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Christopher Madruzzi

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Born of a noble family of Trent, 5 July, 1512; died at Tivoli, Italy, 5 July, 1578. He studied at Padua and Bologna, received in 1529 from his older brother a canonicate at Trent and the parish of Tirol near Meran, was in 1536 a Canon of Salzburg, in 1537 of Brixen, and in 1539 became Prince- Bishop of Trent. Being only a subdeacon at the time, he was promoted to the deaconship, priesthood and episcopate in 1542. In January, 1543, he was appointed administrator of the See of Brixen, and shortly afterwards, during the same year 1543, he was raised to the dignity of a cardinal by Paul III (1534-49). Having resigned his bishopric at Trent in 1567, he spent the latter years of his life in Italy, and became Cardinal-Bishop successively of Sabina, Palestrina, and Porto. A few years after his death his remains were entombed in the family chapel, in the church of St. Onofrio, Rome. Madruzzi was a man of great intellectual gifts, well versed in secular and ecclesiastical affairs. Charles V (1519-56) and his brother, King Ferdinand I, afterwards emperor (1556-64), esteemed him very highly and employed him in many important and delicate missions. In the controversies between Catholics and Protestants, at the time of the incipient Reformation, he always proved himself a ready champion of the Church. He took an active part in the imperial Diet of Ratisbon (1541) as representative of the emperor, and upheld strenuously the Catholic teaching against the heresy of Luther.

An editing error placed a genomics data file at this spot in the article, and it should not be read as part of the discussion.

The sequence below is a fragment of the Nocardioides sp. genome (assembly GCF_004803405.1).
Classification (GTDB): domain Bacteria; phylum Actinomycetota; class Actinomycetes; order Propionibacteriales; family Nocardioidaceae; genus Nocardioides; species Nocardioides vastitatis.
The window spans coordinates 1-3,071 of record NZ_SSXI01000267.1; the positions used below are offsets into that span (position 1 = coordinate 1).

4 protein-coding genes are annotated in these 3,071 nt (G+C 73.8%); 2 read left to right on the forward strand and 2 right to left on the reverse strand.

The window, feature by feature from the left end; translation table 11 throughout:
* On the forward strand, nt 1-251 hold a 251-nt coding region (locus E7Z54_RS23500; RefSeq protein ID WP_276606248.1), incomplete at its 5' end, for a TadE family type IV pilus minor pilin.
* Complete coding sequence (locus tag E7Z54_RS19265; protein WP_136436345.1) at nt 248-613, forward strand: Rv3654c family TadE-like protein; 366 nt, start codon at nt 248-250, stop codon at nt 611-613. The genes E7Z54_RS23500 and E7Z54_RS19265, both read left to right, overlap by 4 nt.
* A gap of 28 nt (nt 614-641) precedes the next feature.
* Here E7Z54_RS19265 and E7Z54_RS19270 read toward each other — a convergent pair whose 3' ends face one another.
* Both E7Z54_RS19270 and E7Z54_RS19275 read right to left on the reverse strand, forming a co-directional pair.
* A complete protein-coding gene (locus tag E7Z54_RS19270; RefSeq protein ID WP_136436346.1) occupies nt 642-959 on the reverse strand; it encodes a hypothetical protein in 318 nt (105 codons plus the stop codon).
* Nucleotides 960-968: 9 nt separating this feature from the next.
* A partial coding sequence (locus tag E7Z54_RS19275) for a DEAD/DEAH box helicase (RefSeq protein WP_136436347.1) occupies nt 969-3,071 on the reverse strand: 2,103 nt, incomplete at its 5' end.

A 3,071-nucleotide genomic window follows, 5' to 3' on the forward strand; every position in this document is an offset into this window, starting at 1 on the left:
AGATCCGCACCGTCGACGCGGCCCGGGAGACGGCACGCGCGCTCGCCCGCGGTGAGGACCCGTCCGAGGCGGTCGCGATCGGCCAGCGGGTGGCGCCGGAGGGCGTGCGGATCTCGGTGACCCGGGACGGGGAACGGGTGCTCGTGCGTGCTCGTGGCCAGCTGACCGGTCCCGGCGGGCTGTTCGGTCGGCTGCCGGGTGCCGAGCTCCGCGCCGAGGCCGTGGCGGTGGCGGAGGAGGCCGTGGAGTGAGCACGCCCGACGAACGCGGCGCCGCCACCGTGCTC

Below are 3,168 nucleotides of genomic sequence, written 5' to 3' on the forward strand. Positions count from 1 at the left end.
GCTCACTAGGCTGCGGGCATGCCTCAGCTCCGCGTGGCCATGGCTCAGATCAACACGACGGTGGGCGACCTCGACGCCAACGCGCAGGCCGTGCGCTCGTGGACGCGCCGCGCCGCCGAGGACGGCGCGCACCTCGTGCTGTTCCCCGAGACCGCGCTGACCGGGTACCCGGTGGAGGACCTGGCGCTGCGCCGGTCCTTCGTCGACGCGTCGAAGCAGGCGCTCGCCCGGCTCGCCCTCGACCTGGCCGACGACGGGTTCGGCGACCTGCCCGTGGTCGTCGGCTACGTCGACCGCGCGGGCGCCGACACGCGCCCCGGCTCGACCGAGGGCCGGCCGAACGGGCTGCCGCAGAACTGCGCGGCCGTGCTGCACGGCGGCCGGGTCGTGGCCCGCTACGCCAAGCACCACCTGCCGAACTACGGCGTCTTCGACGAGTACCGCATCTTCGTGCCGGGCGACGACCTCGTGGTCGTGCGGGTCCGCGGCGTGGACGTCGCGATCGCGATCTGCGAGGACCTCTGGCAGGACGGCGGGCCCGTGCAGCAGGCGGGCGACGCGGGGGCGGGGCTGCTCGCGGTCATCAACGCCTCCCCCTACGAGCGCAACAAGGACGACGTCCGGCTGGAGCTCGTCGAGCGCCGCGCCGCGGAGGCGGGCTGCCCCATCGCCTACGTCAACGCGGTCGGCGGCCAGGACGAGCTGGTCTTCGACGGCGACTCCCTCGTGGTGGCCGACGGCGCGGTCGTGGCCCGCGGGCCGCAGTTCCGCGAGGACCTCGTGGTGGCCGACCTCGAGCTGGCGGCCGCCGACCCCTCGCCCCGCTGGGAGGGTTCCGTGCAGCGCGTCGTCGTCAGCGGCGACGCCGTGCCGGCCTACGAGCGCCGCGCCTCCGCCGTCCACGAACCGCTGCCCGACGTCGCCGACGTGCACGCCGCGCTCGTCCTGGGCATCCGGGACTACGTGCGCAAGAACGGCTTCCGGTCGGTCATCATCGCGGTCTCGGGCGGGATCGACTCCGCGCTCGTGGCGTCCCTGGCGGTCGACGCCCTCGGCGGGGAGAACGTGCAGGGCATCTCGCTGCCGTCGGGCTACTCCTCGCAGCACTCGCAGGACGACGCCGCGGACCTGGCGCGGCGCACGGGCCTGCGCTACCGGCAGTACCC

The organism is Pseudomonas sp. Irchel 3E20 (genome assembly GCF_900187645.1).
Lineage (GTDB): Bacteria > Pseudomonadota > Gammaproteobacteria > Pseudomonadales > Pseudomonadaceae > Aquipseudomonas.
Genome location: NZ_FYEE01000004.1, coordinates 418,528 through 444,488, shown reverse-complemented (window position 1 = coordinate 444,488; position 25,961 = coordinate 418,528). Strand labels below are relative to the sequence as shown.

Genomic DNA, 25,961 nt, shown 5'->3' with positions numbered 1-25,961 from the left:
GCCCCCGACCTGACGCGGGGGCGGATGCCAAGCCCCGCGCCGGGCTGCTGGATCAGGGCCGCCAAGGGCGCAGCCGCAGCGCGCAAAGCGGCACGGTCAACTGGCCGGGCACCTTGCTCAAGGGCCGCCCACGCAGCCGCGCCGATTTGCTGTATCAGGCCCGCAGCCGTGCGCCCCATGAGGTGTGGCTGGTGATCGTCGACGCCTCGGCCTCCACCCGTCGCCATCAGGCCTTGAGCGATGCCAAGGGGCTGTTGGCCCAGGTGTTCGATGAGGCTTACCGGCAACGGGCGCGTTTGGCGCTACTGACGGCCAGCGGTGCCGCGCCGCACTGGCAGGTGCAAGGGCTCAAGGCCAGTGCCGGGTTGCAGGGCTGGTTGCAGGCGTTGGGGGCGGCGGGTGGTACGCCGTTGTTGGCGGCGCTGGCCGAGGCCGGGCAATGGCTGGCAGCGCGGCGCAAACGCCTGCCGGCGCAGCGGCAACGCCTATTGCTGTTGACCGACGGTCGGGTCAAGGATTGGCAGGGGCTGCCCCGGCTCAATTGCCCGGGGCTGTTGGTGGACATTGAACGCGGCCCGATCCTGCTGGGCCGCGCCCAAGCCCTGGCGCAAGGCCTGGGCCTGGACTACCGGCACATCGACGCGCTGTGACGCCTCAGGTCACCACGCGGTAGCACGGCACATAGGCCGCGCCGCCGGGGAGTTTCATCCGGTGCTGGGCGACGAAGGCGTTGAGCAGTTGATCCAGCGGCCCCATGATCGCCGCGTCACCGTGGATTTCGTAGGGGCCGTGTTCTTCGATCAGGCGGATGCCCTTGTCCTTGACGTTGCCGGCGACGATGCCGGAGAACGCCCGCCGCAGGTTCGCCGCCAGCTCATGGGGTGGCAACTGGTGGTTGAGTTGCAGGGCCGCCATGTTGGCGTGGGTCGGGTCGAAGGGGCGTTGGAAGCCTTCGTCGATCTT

As cardinal, Bishop of Trent, and temporal ruler of that principality he naturally played a prominent part in the Council of Trent. Among other things he insisted that the reform of the Church should be taken up in earnest, a matter much desired by Charles V, and by which it was hoped to win the Protestants back to the Church. It was largely due to his efforts, that this subject was discussed and enactments of that character were passed in each session together with decisions on doctrinal matters. He was also intent upon promoting a truly religious and Christian life among both the people and the ecclesiastics under his jurisdiction. For the first he recommended chiefly yearly confession and communion; and for the second an edifying, chaste, and temperate conduct, and an exact fulfilment of all the obligations connected with their high office. He was himself cultured and learned, and patronized with great munificence the liberal arts and learning. One stain attaches to his memory, the accumulation of several benefices in his hands. Mention was made of the smaller ecclesiastical holdings; in addition to his two sees he received in 1546, by the favour of Charles V, a yearly allowance of 2000 ducats from the Spanish Archbishopric of Compostela. He may be somewhat excused in view of the usage of the time, and of the financial burdens imposed on him during the sessions of the Council of Trent ; moreover, in 1567, he gave up one of his two sees.

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